The project is being opposed by the community group Keep Rutherford Rural, led by Micheal Honig. They are asking for an EIR on the project (as is now required for Mountain Peak). A request for a continuation would not be a surprise given the changes to consider.

The County's project documents are here (changes not yet reflected)

Even with the reductions, this will probably be the largest new winery in the Ag Preserve in two decades. It has become incumbent upon the BOS, in an era already experiencing water shortages in the Napa Valley sub-basin, already experiencing the disastrous effects of climate change that are the product of continuing urban expansion, to be much more diligent in vetting the impacts of new development than they have been in the past. A negative declaration of environmental impact by county staff is not enough. An EIR should be required for all new projects and expansions in the County, and doubly so for a project of this scale.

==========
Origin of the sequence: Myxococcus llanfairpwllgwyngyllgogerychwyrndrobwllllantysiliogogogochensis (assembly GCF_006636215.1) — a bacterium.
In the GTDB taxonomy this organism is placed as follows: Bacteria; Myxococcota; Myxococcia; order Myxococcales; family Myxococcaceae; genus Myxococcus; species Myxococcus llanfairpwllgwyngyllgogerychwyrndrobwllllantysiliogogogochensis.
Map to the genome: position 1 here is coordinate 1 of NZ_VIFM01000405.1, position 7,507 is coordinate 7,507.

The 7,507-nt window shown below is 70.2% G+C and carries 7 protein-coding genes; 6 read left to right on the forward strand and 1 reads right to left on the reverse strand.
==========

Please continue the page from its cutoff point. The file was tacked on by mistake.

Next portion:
There is a case to be made that to survive the climate catastrophe humanity faces, all GHG-producing development should be put on hold until a solution is found. A more thorough vetting of the impacts of each development should be the very least that our civic leaders do to show due diligence in confronting the environmental Armageddon that lies ahead.

Update 11/18/21
NVR 11/18/21: Treasury Wine Estates to acquire Frank Family Vineyards
Press Release 11/17/21: Treasury Wine Estates Announces Acquisition of Frank Family Vineyards
Variety 11/17/21: Rich Frank’s Frank Family Vineyards Sold for $315 Million to Treasury Americas

What to make of this surprise? Negotiations for the sale of the property were obviously happening at the same time as the the project was coming up before the Planning Commission, if not before. So much for testimonials of character witnesses at planning commission hearings.

What does it mean for the Benjamin Ranch Winery? Treasury already has ±760,000 visitor slots/yr and ±8 million gal/yr of capacity in its better-known Beaulieu, Beringer, Stirling and Etude Wineries. Another Napa brand may be an added profit source, but spending $20+ million on another venue to add a bit more capacity or a few more tourists to its Napa holdings could be a questionable investment. No mention of physical expansion, only brand addition, in the press release. Will the appeal still be contested in March? Stay tuned.